Make diapers non-taxable: Currently, it is up to states and municipalities whether to tax diapers. According to the National Diaper Bank Network, as of August 2022, 29 states tax diapers at a rate ranging from 4% to 7%.[13] In states that do not tax diapers, they are classified as healthcare items, clothing, or hygiene products.

Public funding of diaper banks: While diaper banks will never meet diaper need as efficiently or effectively as direct parental acquisition, they can play an important role in ensuring continuity of diaper access. Currently, diaper banks meet a small percentage of need and are supported by a combination of private and corporate donations, including direct donations of diapers (74%) and financial donations to purchase them (26%).[14] Federal funding would greatly increase the reach of these community resources. In addition, interviews with mothers who struggle to maintain an adequate supply of diapers show that receiving diapers from a system into which they have paid taxes and otherwise contributed would alleviate the shame and stigma associated with lacking adequate diapers for their child.[15]

In August 2022, the federal Administration for Children and Families Office of Community Services announced $8 million in federal funding for the Diaper Distribution Demonstration and Research Pilot, which will support six programs nationwide testing innovative approaches to distributing diapers and other services to low-income families.[16]

Provide direct diaper aid to families: Only one state, California, currently provides diaper vouchers directly to families. Washington will start providing diaper vouchers to TANF recipients as of November 1, 2023. Advantages of vouchers, or additional funds to buy diapers provided through existing safety net programs, include allowing parents to:

  • incorporate diaper purchases into their usual household shopping, which means being able to take advantage of sales, coupons, or other promotions when available;
  • purchase the right types of diapers for their children and know that they are providing appropriate developmental and physical care;
  • access diapers without having to go through “gatekeepers” overseeing distribution and who may be a barrier to some parents asking for help; and
  • feel that they are trusted with making the best decisions for their family.





Compiled and edited by Judith Siers-Poisson, Institute for Research on Poverty, University of Wisconsin–Madison.

[1]Jiang, Y., Granja, M. R., Koball, H. (2017). Basic facts about low-income children: Children under 3 years, 2015. National Center for Children in Poverty, Mailman School of Public Health, Columbia University.

[2]Smith, M. V., Kruse, A., Weir, A., & Goldblum, J. (2013). Diaper need and its impact on child health. Pediatrics, 132(2): 253–59.

[3]Koball, H., & Jiang, Y. (2018). Basic Facts about Low-Income Children. New York: National Center for Children in Poverty.

[4]Annie E. Casey Foundation (2020, December) Kids Count Data Center: Children in low-income working families by age group in the United States. 

[5]The Assistant Secretary for Planning and Evaluation. (2022, January 12). HHS Poverty Guidelines for 2022. U.S. Department of Health and Human Services.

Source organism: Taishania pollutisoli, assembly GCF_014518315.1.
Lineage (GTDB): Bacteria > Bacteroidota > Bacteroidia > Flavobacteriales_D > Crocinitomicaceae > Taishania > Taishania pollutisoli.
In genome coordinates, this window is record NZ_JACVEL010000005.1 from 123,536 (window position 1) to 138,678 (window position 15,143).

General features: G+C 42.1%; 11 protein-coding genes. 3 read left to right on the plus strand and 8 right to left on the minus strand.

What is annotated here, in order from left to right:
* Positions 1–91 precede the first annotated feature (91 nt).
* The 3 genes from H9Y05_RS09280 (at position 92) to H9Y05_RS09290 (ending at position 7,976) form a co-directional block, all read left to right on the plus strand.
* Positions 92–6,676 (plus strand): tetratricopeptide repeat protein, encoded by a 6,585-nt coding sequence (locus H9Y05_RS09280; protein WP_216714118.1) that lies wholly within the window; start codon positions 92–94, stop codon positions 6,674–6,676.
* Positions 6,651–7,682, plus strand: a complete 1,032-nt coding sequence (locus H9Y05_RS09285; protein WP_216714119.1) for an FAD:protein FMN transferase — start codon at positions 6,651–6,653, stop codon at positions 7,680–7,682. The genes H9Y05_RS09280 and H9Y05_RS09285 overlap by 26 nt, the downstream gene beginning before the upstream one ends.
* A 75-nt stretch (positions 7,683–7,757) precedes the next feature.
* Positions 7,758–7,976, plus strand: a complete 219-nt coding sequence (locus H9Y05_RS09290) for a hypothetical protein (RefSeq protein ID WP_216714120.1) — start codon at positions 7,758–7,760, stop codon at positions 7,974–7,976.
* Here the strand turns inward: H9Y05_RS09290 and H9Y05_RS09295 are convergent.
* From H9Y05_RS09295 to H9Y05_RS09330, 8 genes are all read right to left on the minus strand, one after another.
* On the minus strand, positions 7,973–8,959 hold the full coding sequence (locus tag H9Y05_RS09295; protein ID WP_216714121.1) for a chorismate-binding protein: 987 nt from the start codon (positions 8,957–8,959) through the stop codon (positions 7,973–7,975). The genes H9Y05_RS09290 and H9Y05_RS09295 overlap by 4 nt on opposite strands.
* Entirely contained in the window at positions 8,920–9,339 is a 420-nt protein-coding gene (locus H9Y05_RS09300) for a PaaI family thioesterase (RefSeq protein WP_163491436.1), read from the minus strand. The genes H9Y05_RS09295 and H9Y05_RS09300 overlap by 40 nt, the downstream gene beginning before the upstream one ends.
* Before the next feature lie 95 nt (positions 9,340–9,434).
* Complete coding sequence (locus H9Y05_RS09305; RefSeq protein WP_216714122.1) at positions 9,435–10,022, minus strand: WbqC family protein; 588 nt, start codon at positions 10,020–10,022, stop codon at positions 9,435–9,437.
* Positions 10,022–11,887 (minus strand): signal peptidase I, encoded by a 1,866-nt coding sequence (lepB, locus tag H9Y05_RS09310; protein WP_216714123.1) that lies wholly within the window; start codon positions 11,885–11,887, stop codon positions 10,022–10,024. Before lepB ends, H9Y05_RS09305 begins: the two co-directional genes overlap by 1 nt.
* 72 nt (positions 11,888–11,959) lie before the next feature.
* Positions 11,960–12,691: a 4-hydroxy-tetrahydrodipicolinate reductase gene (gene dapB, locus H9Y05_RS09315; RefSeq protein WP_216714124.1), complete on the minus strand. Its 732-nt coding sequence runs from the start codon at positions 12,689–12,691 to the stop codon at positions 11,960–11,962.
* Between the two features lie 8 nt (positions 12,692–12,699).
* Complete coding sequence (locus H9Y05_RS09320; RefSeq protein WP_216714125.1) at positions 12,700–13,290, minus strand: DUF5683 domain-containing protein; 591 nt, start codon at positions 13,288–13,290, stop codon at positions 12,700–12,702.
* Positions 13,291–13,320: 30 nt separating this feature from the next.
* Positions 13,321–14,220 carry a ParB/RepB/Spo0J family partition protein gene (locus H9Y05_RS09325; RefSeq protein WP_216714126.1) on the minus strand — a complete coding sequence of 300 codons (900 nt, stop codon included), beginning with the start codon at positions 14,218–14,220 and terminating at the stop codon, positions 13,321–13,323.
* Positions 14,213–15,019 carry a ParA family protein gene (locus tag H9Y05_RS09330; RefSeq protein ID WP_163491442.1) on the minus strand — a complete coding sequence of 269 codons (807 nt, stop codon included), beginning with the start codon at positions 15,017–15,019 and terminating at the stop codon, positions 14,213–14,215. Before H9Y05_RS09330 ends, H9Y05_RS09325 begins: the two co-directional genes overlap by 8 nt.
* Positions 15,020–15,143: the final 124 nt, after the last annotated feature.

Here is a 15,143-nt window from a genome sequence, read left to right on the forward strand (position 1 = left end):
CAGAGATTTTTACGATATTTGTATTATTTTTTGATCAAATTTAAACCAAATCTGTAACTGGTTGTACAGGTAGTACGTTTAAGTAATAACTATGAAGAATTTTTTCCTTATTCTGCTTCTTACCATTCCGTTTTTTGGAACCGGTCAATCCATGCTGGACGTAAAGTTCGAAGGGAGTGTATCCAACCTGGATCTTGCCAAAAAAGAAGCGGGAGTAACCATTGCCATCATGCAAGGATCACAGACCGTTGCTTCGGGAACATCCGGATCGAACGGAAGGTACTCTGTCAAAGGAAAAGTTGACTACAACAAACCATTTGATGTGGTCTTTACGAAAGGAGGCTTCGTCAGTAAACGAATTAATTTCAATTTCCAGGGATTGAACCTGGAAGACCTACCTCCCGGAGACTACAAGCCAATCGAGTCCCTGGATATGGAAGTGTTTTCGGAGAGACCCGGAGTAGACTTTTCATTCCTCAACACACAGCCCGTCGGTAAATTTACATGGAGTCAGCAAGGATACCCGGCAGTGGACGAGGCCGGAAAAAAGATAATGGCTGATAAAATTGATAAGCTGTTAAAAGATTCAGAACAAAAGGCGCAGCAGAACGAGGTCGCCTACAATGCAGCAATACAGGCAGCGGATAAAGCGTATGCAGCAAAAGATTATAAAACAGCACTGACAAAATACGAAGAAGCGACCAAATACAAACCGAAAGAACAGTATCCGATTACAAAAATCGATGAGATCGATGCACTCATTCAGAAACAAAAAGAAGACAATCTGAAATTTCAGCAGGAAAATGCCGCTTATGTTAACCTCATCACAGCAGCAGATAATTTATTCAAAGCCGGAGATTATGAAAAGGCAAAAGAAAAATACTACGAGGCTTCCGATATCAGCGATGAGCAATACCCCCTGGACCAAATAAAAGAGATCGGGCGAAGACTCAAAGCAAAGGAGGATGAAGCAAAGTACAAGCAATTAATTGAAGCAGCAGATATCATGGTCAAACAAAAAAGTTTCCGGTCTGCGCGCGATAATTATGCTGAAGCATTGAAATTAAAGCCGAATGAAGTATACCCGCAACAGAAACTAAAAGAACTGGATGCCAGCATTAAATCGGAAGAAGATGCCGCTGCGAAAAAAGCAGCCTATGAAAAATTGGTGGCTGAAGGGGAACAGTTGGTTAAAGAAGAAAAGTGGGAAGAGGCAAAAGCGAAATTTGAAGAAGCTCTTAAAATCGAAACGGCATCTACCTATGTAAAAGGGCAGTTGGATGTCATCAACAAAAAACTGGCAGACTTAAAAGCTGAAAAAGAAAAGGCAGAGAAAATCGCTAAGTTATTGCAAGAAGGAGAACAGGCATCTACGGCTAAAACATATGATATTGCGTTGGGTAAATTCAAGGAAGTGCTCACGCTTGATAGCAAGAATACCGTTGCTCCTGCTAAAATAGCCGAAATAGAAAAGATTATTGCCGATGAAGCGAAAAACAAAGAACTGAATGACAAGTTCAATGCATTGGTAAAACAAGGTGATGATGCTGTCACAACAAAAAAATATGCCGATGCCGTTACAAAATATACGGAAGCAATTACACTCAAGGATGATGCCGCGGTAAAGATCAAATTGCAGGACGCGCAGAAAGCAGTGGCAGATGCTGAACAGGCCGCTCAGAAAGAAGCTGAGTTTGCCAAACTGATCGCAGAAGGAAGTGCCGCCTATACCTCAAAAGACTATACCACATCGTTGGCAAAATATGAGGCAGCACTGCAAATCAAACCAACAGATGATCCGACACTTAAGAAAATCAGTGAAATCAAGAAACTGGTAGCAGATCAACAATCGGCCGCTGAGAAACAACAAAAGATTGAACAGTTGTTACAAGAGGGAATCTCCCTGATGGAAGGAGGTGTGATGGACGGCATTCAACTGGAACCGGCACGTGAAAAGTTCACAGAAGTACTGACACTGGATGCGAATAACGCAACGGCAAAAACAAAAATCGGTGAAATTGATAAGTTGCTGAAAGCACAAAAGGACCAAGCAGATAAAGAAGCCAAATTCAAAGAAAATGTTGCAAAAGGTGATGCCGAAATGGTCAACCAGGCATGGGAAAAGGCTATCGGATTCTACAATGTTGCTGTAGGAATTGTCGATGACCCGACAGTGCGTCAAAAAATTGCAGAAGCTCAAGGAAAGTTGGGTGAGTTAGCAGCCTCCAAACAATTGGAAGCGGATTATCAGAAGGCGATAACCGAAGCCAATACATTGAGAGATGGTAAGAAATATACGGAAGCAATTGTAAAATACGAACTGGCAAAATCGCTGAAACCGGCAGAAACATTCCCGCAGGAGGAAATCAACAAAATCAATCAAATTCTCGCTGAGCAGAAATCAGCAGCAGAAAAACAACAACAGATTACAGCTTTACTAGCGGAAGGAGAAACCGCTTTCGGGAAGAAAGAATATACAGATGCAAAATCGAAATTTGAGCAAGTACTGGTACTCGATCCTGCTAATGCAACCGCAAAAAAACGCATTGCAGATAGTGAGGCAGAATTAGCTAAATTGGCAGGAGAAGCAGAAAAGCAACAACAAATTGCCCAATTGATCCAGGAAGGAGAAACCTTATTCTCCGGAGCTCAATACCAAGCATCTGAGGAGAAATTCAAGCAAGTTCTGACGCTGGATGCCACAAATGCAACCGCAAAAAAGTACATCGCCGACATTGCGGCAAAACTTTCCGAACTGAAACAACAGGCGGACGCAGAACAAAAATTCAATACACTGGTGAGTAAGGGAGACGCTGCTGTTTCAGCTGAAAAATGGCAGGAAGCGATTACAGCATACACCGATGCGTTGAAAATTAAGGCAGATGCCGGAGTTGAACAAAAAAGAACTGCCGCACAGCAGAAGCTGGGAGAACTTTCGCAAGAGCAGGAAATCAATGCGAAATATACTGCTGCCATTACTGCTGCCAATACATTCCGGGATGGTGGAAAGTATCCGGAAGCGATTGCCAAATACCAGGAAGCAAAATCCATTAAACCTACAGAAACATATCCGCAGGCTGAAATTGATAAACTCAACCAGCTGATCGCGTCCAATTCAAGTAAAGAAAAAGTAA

[6]Annie E. Casey Foundation (2022, September) Kids Count Data Center: Children in poverty by race and ethnicity in the United States.

[7]National Diaper Network. (2021, September 27). End Diaper Need and Period Poverty: Families Need Cash Assistance to Meet Basic Needs. Center on Budget and Policy Priorities.

[8]Kelly, L. (2022, June 1) As families feel the pinch of inflation, diaper banks see increased need [Radio broadcast]. WBUR.

[9]Meyersohn, N. (2021 March 31). Huggies diapers and Scott toilet paper may soon get more expensive. CNN Business.

[10]Safawi, A. & Reyes, C. (2021, Dec. 2). States must continue recent momentum to further improve TANF benefit levels: Benefit increases can promote racial equity and child well-being. Center on Budget and Policy Priorities.

[11]Randles, J., (2022, August). Fixing a Leaky U.S. Social Safety Net: Diapers, Policy, and Low-Income Families. RSF: The Russell Sage Foundation Journal of the Social Sciences, 8(5), 166–183.

[12]Massengale, K., Comer, L. H., Austin, A. E., & Goldblum, J. S. (2020). Diaper Need Met Among Low-Income U.S. Children Younger Than 4 Years in 2016American Journal of Public Health110(1), 106–108.

[13]National Diaper Bank Network. State issues. Retrieved September 30, 2022.

[14]Massengale, K., Comer, L. H., Austin, A. E., & Goldblum, J. S. (2020). Diaper Need Met Among Low-Income U.S. Children Younger Than 4 Years in 2016American Journal of Public Health110(1), 106–108.

[15]Randles, J., (2022, August). Fixing a Leaky U.S. Social Safety Net: Diapers, Policy, and Low-Income Families. RSF: The Russell Sage Foundation Journal of the Social Sciences, 8(5), 166–183.

[16]Office of Community Services. Diaper Distribution Demonstration & Research Pilot. Administration for Children & Families. Retrieved September 30, 2022.

Categories

Child Development & Well-Being, Child Poverty, Children, Early Childhood Care & Education, Economic Support, Education & Training, Employment, Employment General, Family & Partnering, Health, Health General, Means-Tested Programs, Parenting